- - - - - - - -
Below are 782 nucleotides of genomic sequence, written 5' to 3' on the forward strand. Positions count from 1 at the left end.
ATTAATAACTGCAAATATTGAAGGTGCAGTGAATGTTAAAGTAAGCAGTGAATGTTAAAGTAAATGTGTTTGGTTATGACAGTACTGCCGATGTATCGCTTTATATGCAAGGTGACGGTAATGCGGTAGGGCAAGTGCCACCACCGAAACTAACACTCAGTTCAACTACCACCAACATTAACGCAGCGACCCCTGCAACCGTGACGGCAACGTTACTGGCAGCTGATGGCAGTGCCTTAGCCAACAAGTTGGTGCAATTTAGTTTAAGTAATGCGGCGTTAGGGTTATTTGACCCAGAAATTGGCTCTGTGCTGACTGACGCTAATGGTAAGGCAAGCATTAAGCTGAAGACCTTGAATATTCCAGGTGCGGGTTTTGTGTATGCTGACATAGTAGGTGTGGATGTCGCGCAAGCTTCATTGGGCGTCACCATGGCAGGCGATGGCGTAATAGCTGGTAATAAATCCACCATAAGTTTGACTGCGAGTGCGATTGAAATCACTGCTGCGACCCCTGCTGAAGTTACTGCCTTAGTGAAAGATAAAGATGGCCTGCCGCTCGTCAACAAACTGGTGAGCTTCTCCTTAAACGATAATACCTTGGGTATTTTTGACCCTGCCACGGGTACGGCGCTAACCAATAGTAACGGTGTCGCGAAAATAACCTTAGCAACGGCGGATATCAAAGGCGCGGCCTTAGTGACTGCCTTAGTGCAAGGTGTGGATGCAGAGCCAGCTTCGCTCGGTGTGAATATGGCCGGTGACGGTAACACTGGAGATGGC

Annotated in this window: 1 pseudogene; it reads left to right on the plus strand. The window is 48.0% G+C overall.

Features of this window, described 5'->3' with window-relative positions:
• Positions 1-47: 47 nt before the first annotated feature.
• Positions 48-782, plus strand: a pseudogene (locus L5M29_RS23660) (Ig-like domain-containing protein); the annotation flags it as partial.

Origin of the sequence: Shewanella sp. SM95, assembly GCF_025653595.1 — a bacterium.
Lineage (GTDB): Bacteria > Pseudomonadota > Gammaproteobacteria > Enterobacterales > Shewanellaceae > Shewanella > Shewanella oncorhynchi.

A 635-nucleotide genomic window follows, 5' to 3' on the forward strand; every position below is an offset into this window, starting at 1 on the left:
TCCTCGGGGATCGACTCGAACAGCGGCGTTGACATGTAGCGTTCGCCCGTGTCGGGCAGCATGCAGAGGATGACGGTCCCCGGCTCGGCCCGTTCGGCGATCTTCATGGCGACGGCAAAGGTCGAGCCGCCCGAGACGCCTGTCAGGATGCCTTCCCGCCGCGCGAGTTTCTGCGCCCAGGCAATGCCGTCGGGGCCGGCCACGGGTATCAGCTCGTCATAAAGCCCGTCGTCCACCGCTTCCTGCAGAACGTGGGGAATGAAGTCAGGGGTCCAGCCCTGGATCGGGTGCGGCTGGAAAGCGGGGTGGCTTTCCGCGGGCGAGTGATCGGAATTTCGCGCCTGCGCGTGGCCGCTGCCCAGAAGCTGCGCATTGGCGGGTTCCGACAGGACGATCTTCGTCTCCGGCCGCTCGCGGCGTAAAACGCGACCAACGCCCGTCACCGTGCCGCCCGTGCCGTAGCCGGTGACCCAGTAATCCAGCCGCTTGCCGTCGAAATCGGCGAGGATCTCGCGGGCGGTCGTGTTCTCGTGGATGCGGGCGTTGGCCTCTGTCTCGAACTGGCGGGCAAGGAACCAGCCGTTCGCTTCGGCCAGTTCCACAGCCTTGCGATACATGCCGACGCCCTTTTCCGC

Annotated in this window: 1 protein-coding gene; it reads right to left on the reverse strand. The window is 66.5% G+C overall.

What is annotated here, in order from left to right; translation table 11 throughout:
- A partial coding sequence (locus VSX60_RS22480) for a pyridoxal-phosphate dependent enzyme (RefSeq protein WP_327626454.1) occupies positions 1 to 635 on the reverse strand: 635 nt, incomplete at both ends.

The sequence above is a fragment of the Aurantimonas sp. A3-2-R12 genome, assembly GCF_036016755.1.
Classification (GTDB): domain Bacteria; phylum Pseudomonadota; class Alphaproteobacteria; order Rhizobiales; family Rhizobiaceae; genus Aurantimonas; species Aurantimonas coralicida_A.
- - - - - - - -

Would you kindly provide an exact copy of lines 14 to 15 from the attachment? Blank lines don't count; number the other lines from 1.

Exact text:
The sequence above is a fragment of the Aurantimonas sp. A3-2-R12 genome, assembly GCF_036016755.1.
Classification (GTDB): domain Bacteria; phylum Pseudomonadota; class Alphaproteobacteria; order Rhizobiales; family Rhizobiaceae; genus Aurantimonas; species Aurantimonas coralicida_A.